LETTER FROM ENGLAND
Don’t tell me that intellectual standards are declining in England. Where in the U.S. could you find a major newspaper that would devote both a lead editorial and a substantial article to the publication of a new philosophy textbook? But this is precisely what happens in England. The Times has just done this with Roger Scruton’s Modern Philosophy. An Introduction and Survey, published in March by Sinclair-Stevenson in London. And, just a few days later, The Times followed up with an in-depth interview with the author.
How can this be accounted for? Is Scruton also a rock star or a “gay”? Au contraire. Educated at Jesus College, Cambridge, he has taught for 20 years at Birbeck College of the University of London. He is editor of the Salisbury Review and a forthright spokesman for political conservatism, known for his learned polemic, The Meaning of Conservatism. On sex, he has declared, in his book-length treatise, Sexual Desire: “Homosexual love is metaphysically impossible.” Is his new book therefore disguised politics? Not at all. As The Times editorial put it: “Those expecting a proselytising right-wing version of Russell’s History of Western Philosophy will be disappointed.” Modern Philosophy is precisely what its subtitle declares: “an introduction and survey,” designed to provide the general reader with the opportunity to understand and interact with the great ideas and issues that have characterized the Western philosophical tradition, especially the 20th-century Anglo-American analytical school.
The university lectures which formed the basis of the volume are organized thematically: Scruton deals with some 31 topics, including Truth, Appearance and Reality, Space and Time, Being, Paradox, Meaning, the Self, Cause, Freedom, God, the Devil, the Soul, and Morality. The value of such a book should be obvious: Providing the general public with the means to consider fundamental ideas seriously in the age of the sound bite is an accomplishment in itself. But let us examine Scruton’s treatment of some theologically related themes to see if his conservatism has made him sensitive to problems touching what C.S. Lewis termed “the case for Christianity.”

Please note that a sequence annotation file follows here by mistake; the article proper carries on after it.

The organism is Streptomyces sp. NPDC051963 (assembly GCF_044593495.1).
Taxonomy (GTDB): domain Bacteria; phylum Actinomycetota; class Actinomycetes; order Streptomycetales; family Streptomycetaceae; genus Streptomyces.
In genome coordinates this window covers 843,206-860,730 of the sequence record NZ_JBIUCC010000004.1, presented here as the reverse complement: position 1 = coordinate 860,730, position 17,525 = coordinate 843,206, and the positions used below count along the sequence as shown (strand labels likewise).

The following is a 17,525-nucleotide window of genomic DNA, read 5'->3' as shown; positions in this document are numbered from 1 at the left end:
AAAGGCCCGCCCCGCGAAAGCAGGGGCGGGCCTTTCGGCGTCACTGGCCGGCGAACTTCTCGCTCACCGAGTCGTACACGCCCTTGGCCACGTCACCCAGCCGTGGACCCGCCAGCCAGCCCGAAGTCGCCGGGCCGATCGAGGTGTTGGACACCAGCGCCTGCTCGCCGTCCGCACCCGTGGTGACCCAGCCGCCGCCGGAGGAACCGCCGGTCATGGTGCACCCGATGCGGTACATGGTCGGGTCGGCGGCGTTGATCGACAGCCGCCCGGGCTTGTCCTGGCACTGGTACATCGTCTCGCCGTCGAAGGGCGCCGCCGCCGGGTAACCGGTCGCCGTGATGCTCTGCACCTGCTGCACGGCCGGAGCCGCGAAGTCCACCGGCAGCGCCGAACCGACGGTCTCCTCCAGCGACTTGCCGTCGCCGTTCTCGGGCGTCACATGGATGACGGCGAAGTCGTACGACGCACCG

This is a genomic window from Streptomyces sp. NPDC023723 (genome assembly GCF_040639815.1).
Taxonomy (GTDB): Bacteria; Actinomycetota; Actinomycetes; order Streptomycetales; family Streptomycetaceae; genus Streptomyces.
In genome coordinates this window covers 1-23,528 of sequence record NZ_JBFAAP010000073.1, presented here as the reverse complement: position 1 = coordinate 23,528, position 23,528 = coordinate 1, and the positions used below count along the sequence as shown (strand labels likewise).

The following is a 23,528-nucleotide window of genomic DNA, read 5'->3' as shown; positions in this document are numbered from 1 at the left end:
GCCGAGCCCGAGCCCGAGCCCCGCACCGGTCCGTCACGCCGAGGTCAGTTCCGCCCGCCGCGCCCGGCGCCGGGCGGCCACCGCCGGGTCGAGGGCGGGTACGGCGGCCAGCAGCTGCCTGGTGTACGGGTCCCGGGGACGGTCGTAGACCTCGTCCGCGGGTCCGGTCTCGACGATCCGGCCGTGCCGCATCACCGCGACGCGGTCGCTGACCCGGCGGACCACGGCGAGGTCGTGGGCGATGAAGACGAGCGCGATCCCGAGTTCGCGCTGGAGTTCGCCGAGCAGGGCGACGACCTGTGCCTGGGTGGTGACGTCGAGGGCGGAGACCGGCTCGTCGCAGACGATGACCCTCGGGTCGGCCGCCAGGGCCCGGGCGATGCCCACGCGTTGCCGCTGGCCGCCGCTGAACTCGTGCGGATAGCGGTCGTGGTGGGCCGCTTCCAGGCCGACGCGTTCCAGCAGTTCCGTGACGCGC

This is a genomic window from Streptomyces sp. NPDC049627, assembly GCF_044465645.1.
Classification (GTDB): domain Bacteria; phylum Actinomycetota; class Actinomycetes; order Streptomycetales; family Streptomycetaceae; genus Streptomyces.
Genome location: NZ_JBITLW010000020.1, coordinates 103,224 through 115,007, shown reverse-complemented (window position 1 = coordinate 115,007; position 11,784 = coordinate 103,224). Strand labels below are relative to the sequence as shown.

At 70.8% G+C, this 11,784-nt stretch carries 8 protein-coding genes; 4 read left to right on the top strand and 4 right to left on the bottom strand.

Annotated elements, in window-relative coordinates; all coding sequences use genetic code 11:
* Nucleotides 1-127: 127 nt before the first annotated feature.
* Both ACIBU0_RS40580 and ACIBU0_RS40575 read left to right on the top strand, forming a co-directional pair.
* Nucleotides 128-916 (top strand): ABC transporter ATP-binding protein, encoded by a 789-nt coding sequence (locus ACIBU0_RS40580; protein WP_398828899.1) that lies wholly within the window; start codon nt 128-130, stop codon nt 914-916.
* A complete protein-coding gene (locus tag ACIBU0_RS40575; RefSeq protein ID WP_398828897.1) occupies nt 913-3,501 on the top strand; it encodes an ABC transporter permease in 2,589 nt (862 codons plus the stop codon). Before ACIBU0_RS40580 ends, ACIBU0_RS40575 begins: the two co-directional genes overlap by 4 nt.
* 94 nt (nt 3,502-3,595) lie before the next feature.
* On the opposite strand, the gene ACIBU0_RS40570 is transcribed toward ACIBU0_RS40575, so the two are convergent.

The nature of truth. Scruton has little patience with relativism. Nevertheless, he gives short shrift to verification, repeating the old saw, “How, after all, would you verify the [verification] principle?” The answer, of course, is that verification, like the inferential processes of deduction, induction, and abduction/retroduction required to carry it out, are necessitarian: Without it, no meaningful investigation of the world is possible at all, and the academic enterprise (including philosophy) comes to a grinding halt. To answer Pilate’s query, “What is truth?” one must be able to distinguish meaningful assertions concerning reality from technical nonsense, and nowhere is this more important than in the religious realm, where unverifiable truth-claims abound (especially in California).
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